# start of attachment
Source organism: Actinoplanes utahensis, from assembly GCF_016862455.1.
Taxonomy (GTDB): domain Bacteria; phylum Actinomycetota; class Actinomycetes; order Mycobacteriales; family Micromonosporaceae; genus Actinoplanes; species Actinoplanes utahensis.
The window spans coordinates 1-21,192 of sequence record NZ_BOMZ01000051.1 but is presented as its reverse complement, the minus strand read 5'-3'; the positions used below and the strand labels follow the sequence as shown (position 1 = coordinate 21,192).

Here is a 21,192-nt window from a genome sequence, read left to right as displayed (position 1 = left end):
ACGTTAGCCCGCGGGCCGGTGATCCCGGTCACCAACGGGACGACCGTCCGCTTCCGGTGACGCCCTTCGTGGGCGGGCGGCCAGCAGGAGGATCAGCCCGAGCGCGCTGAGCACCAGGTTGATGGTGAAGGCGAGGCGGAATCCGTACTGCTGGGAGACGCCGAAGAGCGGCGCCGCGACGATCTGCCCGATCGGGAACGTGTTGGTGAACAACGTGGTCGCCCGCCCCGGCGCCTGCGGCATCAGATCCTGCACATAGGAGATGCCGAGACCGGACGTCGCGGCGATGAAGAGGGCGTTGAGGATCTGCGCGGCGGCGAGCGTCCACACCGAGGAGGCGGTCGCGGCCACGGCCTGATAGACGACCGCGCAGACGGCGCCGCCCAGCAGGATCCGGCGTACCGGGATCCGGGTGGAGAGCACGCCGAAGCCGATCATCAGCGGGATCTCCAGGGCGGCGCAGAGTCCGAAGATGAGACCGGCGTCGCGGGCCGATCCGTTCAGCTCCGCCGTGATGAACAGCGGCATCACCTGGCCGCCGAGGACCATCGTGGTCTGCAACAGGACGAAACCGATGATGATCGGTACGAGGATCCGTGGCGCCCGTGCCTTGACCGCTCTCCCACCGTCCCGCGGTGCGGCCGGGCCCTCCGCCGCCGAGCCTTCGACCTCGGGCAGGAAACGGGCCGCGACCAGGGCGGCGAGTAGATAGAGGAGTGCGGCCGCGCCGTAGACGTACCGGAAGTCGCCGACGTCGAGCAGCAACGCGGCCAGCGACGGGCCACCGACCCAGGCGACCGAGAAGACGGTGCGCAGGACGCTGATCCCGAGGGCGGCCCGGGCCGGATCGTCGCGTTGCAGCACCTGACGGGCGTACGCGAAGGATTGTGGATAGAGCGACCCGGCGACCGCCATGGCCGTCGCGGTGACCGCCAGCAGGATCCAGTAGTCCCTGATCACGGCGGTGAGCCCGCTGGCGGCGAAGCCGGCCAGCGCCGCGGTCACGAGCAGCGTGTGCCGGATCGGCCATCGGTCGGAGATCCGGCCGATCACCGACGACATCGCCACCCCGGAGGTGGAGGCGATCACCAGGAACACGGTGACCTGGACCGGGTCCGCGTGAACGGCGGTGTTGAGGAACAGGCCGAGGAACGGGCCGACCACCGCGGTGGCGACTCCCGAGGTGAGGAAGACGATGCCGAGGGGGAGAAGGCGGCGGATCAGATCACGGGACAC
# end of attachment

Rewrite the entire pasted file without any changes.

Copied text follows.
Source organism: Actinoplanes utahensis, from assembly GCF_016862455.1.
Taxonomy (GTDB): domain Bacteria; phylum Actinomycetota; class Actinomycetes; order Mycobacteriales; family Micromonosporaceae; genus Actinoplanes; species Actinoplanes utahensis.
The window spans coordinates 1-21,192 of sequence record NZ_BOMZ01000051.1 but is presented as its reverse complement, the minus strand read 5'-3'; the positions used below and the strand labels follow the sequence as shown (position 1 = coordinate 21,192).

Here is a 21,192-nt window from a genome sequence, read left to right as displayed (position 1 = left end):
ACGTTAGCCCGCGGGCCGGTGATCCCGGTCACCAACGGGACGACCGTCCGCTTCCGGTGACGCCCTTCGTGGGCGGGCGGCCAGCAGGAGGATCAGCCCGAGCGCGCTGAGCACCAGGTTGATGGTGAAGGCGAGGCGGAATCCGTACTGCTGGGAGACGCCGAAGAGCGGCGCCGCGACGATCTGCCCGATCGGGAACGTGTTGGTGAACAACGTGGTCGCCCGCCCCGGCGCCTGCGGCATCAGATCCTGCACATAGGAGATGCCGAGACCGGACGTCGCGGCGATGAAGAGGGCGTTGAGGATCTGCGCGGCGGCGAGCGTCCACACCGAGGAGGCGGTCGCGGCCACGGCCTGATAGACGACCGCGCAGACGGCGCCGCCCAGCAGGATCCGGCGTACCGGGATCCGGGTGGAGAGCACGCCGAAGCCGATCATCAGCGGGATCTCCAGGGCGGCGCAGAGTCCGAAGATGAGACCGGCGTCGCGGGCCGATCCGTTCAGCTCCGCCGTGATGAACAGCGGCATCACCTGGCCGCCGAGGACCATCGTGGTCTGCAACAGGACGAAACCGATGATGATCGGTACGAGGATCCGTGGCGCCCGTGCCTTGACCGCTCTCCCACCGTCCCGCGGTGCGGCCGGGCCCTCCGCCGCCGAGCCTTCGACCTCGGGCAGGAAACGGGCCGCGACCAGGGCGGCGAGTAGATAGAGGAGTGCGGCCGCGCCGTAGACGTACCGGAAGTCGCCGACGTCGAGCAGCAACGCGGCCAGCGACGGGCCACCGACCCAGGCGACCGAGAAGACGGTGCGCAGGACGCTGATCCCGAGGGCGGCCCGGGCCGGATCGTCGCGTTGCAGCACCTGACGGGCGTACGCGAAGGATTGTGGATAGAGCGACCCGGCGACCGCCATGGCCGTCGCGGTGACCGCCAGCAGGATCCAGTAGTCCCTGATCACGGCGGTGAGCCCGCTGGCGGCGAAGCCGGCCAGCGCCGCGGTCACGAGCAGCGTGTGCCGGATCGGCCATCGGTCGGAGATCCGGCCGATCACCGACGACATCGCCACCCCGGAGGTGGAGGCGATCACCAGGAACACGGTGACCTGGACCGGGTCCGCGTGAACGGCGGTGTTGAGGAACAGGCCGAGGAACGGGCCGACCACCGCGGTGGCGACTCCCGAGGTGAGGAAGACGATGCCGAGGGGGAGAAGGCGGCGGATCAGATCACGGGACAC